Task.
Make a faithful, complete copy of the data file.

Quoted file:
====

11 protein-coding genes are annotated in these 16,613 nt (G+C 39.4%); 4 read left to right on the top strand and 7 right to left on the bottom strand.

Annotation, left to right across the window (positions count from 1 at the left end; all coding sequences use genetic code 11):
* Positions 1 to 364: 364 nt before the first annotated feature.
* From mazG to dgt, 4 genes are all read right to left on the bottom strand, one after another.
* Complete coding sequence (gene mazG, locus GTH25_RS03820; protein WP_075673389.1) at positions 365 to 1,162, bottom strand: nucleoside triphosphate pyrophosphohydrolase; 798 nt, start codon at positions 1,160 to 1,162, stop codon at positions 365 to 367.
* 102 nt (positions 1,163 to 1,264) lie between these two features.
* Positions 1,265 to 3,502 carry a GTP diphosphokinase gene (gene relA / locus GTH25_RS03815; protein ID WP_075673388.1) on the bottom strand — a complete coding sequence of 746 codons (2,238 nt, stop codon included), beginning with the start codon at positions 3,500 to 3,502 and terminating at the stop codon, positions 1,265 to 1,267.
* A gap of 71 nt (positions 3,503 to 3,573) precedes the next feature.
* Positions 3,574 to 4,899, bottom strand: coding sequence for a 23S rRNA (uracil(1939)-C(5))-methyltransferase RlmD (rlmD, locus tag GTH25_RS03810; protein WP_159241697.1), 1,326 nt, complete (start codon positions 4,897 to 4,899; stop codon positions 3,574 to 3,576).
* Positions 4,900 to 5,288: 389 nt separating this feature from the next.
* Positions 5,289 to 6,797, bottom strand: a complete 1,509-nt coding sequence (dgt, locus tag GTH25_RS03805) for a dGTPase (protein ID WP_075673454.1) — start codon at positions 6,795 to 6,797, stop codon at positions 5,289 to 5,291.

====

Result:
11 protein-coding genes are annotated in these 16,613 nt (G+C 39.4%); 4 read left to right on the top strand and 7 right to left on the bottom strand.

Annotation, left to right across the window (positions count from 1 at the left end; all coding sequences use genetic code 11):
* Positions 1 to 364: 364 nt before the first annotated feature.
* From mazG to dgt, 4 genes are all read right to left on the bottom strand, one after another.
* Complete coding sequence (gene mazG, locus GTH25_RS03820; protein WP_075673389.1) at positions 365 to 1,162, bottom strand: nucleoside triphosphate pyrophosphohydrolase; 798 nt, start codon at positions 1,160 to 1,162, stop codon at positions 365 to 367.
* 102 nt (positions 1,163 to 1,264) lie between these two features.
* Positions 1,265 to 3,502 carry a GTP diphosphokinase gene (gene relA / locus GTH25_RS03815; protein ID WP_075673388.1) on the bottom strand — a complete coding sequence of 746 codons (2,238 nt, stop codon included), beginning with the start codon at positions 3,500 to 3,502 and terminating at the stop codon, positions 1,265 to 1,267.
* A gap of 71 nt (positions 3,503 to 3,573) precedes the next feature.
* Positions 3,574 to 4,899, bottom strand: coding sequence for a 23S rRNA (uracil(1939)-C(5))-methyltransferase RlmD (rlmD, locus tag GTH25_RS03810; protein WP_159241697.1), 1,326 nt, complete (start codon positions 4,897 to 4,899; stop codon positions 3,574 to 3,576).
* Positions 4,900 to 5,288: 389 nt separating this feature from the next.
* Positions 5,289 to 6,797, bottom strand: a complete 1,509-nt coding sequence (dgt, locus tag GTH25_RS03805) for a dGTPase (protein ID WP_075673454.1) — start codon at positions 6,795 to 6,797, stop codon at positions 5,289 to 5,291.